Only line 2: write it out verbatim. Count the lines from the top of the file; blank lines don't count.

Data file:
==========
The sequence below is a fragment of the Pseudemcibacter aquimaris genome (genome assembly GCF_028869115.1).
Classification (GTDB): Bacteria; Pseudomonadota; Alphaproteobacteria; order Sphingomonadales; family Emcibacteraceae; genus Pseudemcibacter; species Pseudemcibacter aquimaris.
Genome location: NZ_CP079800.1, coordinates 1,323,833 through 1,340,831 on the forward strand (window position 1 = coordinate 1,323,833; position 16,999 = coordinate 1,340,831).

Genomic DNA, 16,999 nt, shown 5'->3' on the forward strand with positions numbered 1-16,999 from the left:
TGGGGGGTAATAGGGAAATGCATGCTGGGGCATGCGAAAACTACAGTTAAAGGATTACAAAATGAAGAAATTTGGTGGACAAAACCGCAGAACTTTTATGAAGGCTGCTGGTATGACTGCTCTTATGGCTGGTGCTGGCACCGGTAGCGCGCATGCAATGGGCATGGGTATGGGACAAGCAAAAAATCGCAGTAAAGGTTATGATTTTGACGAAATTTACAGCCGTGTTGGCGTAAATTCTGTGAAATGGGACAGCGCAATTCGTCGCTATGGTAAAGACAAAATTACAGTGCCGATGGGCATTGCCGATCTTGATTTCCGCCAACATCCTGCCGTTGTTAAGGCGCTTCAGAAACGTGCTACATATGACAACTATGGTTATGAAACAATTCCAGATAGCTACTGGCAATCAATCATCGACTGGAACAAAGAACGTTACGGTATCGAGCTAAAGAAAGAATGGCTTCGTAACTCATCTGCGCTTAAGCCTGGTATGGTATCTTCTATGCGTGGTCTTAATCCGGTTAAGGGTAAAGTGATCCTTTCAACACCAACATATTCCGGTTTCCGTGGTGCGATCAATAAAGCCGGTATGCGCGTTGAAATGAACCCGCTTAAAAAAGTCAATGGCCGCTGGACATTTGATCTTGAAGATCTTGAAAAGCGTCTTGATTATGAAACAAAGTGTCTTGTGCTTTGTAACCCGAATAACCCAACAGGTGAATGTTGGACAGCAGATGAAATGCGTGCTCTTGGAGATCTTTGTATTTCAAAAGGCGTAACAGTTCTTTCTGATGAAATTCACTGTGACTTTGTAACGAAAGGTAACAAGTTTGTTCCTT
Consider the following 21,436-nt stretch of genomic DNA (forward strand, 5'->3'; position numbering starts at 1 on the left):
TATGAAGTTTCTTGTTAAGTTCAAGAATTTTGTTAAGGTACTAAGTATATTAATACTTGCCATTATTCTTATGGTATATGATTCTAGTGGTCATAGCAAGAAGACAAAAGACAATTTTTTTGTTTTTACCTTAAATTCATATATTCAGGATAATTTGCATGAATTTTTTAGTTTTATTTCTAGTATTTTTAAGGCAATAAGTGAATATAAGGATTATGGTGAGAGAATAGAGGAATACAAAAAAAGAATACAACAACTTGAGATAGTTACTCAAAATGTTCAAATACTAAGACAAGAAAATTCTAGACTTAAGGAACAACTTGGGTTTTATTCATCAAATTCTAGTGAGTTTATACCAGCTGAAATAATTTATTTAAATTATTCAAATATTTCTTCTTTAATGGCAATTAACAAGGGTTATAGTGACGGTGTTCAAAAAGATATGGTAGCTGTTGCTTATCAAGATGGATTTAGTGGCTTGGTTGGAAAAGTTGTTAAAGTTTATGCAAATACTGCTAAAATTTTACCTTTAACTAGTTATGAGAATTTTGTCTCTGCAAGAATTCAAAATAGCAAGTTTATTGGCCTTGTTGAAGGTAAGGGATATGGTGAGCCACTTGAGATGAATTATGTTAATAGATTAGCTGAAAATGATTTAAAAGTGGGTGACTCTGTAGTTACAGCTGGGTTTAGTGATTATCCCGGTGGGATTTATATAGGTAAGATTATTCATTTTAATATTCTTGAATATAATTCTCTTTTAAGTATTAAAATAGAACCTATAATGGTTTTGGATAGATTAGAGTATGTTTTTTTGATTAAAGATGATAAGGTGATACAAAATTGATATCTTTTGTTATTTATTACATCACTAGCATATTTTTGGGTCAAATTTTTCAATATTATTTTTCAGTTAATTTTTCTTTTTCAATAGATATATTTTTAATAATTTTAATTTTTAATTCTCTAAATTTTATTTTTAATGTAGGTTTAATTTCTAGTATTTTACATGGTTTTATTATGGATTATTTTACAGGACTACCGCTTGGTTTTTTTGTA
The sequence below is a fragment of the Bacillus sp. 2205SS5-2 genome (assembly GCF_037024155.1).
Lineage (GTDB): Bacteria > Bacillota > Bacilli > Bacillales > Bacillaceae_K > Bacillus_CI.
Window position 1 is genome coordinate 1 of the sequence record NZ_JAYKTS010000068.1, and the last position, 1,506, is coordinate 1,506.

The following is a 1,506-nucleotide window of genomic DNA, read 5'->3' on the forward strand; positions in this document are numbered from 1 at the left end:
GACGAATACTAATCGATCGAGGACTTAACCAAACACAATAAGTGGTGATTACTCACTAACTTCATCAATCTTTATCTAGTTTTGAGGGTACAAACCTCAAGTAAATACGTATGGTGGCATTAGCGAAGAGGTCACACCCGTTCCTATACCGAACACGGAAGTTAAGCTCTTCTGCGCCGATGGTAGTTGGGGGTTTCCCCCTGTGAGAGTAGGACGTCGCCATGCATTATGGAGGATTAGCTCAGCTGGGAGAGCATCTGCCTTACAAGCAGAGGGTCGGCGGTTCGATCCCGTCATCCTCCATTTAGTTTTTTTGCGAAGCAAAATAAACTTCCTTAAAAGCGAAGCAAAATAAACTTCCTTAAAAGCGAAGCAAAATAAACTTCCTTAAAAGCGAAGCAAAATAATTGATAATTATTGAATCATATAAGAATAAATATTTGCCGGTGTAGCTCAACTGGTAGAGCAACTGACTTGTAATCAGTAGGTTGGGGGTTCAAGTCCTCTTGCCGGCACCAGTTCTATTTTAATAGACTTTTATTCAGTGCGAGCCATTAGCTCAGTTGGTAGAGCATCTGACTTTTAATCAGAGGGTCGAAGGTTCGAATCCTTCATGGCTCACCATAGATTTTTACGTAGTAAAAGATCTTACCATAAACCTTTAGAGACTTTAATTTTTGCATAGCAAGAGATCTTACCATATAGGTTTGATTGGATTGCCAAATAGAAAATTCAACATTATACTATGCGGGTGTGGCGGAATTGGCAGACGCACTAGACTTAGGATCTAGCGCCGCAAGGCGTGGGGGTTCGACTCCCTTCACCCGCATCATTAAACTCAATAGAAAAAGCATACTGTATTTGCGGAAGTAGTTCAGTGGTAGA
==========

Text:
Classification (GTDB): Bacteria; Pseudomonadota; Alphaproteobacteria; order Sphingomonadales; family Emcibacteraceae; genus Pseudemcibacter; species Pseudemcibacter aquimaris.